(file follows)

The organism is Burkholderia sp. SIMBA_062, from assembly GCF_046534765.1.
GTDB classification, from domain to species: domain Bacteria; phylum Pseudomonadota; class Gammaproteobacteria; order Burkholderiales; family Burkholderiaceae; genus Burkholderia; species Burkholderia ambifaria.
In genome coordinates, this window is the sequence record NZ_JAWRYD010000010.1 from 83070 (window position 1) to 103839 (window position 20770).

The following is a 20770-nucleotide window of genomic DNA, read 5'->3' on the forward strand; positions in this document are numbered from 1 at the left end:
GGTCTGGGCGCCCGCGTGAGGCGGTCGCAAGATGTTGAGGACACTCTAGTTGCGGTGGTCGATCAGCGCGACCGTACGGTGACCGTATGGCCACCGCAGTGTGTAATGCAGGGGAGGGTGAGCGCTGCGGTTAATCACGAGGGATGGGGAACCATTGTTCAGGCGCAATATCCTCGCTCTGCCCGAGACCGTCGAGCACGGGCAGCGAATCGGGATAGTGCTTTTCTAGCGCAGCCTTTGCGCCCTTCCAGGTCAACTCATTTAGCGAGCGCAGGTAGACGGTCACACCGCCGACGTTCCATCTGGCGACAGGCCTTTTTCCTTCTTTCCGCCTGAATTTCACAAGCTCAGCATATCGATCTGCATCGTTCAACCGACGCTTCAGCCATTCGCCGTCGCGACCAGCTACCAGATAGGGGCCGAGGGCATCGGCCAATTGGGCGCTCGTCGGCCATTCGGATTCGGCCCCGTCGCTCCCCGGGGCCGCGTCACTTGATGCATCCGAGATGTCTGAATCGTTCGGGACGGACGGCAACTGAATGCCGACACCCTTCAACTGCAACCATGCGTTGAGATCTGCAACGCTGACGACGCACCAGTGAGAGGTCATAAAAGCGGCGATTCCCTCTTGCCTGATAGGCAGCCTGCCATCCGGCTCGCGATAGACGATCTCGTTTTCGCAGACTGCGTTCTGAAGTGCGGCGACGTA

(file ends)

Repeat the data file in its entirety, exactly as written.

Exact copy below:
The organism is Burkholderia sp. SIMBA_062, from assembly GCF_046534765.1.
GTDB classification, from domain to species: domain Bacteria; phylum Pseudomonadota; class Gammaproteobacteria; order Burkholderiales; family Burkholderiaceae; genus Burkholderia; species Burkholderia ambifaria.
In genome coordinates, this window is the sequence record NZ_JAWRYD010000010.1 from 83070 (window position 1) to 103839 (window position 20770).

The following is a 20770-nucleotide window of genomic DNA, read 5'->3' on the forward strand; positions in this document are numbered from 1 at the left end:
GGTCTGGGCGCCCGCGTGAGGCGGTCGCAAGATGTTGAGGACACTCTAGTTGCGGTGGTCGATCAGCGCGACCGTACGGTGACCGTATGGCCACCGCAGTGTGTAATGCAGGGGAGGGTGAGCGCTGCGGTTAATCACGAGGGATGGGGAACCATTGTTCAGGCGCAATATCCTCGCTCTGCCCGAGACCGTCGAGCACGGGCAGCGAATCGGGATAGTGCTTTTCTAGCGCAGCCTTTGCGCCCTTCCAGGTCAACTCATTTAGCGAGCGCAGGTAGACGGTCACACCGCCGACGTTCCATCTGGCGACAGGCCTTTTTCCTTCTTTCCGCCTGAATTTCACAAGCTCAGCATATCGATCTGCATCGTTCAACCGACGCTTCAGCCATTCGCCGTCGCGACCAGCTACCAGATAGGGGCCGAGGGCATCGGCCAATTGGGCGCTCGTCGGCCATTCGGATTCGGCCCCGTCGCTCCCCGGGGCCGCGTCACTTGATGCATCCGAGATGTCTGAATCGTTCGGGACGGACGGCAACTGAATGCCGACACCCTTCAACTGCAACCATGCGTTGAGATCTGCAACGCTGACGACGCACCAGTGAGAGGTCATAAAAGCGGCGATTCCCTCTTGCCTGATAGGCAGCCTGCCATCCGGCTCGCGATAGACGATCTCGTTTTCGCAGACTGCGTTCTGAAGTGCGGCGACGTA